What is Macular Degeneration?
Macular degeneration, also called age-related macular degeneration (ARMD for short) is the leading cause of vision loss in adults over the age of 50 in the United States¹. The macula is the part of the retina where light focuses to create crisp, clear, sharp vision when looking at objects straight ahead. ARMD can cause blurred, missing or distorted vision. Peripheral (side) vision is unaffected by macular degeneration. Many patients will adapt different head or eye posture as the disease progresses to help compensate for the lost areas of central vision.
There is no cure for macular degeneration, but a healthy diet, exercise, and not smoking are the best lifestyle changes an individual can make to lower their risk of developing the condition². These same changes are effective measures to take if you have already been diagnosed with ARMD as well. Other risk factors include: female gender, Caucasian race, and genetic predisposition³.
There are two types of ARMD. The dry kind also called non-exudative macular degeneration is most common. Dry macular degeneration cannot be cured but a healthy lifestyle, and a special vitamin regimen may help slow down the progression of the disease². The more severe kind of ARMD, often referred to as wet, or exudative macular degeneration, occurs when blood vessels start to form in the macula. Wet macular degeneration can be treated with eye injections to help slow the progression of the disease.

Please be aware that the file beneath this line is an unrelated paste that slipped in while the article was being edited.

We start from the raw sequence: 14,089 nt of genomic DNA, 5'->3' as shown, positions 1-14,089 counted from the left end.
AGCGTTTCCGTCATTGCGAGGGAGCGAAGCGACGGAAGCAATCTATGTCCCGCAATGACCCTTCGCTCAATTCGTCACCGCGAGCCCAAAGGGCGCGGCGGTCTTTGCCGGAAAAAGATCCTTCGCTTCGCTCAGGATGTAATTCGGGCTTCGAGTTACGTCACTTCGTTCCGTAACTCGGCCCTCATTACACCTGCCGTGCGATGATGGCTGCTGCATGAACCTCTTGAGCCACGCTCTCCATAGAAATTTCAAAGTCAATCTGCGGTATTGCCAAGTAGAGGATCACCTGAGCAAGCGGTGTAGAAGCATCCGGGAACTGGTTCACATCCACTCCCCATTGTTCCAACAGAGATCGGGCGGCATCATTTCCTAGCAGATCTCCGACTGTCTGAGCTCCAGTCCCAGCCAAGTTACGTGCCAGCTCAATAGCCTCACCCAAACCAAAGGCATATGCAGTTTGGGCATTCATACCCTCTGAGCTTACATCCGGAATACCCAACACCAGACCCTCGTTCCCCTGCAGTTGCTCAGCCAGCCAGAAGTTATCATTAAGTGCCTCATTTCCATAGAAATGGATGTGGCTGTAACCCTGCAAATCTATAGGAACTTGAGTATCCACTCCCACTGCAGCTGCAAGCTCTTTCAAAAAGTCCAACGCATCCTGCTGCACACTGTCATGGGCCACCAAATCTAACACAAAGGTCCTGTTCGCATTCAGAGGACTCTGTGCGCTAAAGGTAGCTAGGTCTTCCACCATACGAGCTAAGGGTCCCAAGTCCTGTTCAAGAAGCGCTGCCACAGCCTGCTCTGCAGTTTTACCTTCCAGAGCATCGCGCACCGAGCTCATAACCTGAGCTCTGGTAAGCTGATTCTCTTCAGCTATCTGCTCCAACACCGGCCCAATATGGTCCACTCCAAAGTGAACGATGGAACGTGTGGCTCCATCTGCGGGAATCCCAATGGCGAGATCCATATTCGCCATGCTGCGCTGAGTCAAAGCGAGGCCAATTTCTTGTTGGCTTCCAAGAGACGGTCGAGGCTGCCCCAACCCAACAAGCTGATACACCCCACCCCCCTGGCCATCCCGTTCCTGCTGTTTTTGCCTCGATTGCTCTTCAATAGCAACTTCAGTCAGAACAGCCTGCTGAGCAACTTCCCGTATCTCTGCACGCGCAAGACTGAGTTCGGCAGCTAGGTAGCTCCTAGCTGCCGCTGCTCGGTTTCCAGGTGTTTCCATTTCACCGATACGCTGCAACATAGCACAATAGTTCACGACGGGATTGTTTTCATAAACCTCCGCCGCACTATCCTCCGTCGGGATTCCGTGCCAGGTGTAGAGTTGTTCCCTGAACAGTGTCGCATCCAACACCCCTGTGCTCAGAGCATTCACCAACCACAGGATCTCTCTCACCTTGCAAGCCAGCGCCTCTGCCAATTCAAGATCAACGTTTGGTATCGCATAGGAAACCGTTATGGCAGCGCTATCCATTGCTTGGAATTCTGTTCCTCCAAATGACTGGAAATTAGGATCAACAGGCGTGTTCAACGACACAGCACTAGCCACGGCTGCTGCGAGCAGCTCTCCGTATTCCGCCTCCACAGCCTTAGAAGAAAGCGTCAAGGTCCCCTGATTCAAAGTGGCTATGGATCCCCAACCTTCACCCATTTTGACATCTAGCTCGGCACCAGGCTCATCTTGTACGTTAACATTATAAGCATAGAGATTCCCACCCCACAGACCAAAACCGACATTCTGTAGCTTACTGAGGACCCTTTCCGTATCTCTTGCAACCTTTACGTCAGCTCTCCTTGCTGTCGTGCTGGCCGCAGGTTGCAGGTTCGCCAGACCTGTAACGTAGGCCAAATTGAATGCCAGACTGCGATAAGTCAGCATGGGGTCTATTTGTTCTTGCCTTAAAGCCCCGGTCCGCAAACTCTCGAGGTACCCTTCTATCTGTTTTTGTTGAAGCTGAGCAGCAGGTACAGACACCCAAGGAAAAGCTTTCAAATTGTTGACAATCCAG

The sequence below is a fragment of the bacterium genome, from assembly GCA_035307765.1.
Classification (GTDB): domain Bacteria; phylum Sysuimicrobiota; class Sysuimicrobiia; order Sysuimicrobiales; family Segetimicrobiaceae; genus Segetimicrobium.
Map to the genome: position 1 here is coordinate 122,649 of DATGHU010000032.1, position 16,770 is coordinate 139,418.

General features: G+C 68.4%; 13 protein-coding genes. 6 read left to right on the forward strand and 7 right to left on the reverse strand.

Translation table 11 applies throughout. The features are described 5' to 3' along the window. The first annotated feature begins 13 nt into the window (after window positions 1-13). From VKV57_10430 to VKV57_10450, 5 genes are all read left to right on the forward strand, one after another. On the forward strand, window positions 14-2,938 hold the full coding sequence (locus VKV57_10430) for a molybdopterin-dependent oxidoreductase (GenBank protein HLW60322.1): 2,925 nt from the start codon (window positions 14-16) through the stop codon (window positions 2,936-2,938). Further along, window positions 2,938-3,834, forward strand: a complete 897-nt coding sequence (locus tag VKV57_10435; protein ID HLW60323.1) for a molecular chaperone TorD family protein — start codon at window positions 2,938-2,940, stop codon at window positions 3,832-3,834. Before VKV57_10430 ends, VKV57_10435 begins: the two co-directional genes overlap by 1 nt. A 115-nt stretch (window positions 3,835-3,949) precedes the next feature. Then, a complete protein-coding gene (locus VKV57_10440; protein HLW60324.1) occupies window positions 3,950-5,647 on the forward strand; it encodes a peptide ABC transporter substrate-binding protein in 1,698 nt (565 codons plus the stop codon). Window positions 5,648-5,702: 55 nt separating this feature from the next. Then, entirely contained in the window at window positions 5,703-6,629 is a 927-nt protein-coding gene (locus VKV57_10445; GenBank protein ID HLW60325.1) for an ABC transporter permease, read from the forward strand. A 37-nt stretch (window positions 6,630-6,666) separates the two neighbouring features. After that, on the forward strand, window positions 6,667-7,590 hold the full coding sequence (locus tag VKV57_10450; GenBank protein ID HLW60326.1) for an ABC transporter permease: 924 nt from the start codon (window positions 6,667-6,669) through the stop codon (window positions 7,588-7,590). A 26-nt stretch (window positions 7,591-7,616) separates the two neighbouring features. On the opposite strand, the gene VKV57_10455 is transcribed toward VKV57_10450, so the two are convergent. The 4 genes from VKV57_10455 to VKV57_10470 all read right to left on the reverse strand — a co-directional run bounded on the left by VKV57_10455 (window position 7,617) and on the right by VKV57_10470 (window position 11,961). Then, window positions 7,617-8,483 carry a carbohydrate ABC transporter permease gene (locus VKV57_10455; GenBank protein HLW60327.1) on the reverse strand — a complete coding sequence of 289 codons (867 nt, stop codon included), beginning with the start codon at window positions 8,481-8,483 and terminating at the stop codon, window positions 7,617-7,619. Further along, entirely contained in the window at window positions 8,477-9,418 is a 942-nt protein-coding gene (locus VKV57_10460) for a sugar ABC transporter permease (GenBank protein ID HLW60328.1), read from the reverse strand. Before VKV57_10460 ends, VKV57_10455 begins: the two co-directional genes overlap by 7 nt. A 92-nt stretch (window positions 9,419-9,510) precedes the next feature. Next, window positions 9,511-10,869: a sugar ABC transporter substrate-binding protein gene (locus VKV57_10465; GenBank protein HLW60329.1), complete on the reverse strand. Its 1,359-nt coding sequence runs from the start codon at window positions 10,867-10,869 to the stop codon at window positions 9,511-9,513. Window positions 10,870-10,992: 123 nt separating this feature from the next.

Macular degeneration causes central vision loss, also called a central scotoma. A scotoma is an area of the visual field that is not perceived by the brain. Scotomas can happen from damage to the retina, optic nerve, or somewhere else along the visual tract. A central scotoma causes missing areas of the vision when looking directly at an object. Patients with a central vision loss have difficulty seeing faces, reading, driving, and watching television. Eccentric viewing is an adaptation that many people with macular degeneration will use. This technique involves using different areas of the retina to get a clearer image since the center is damaged.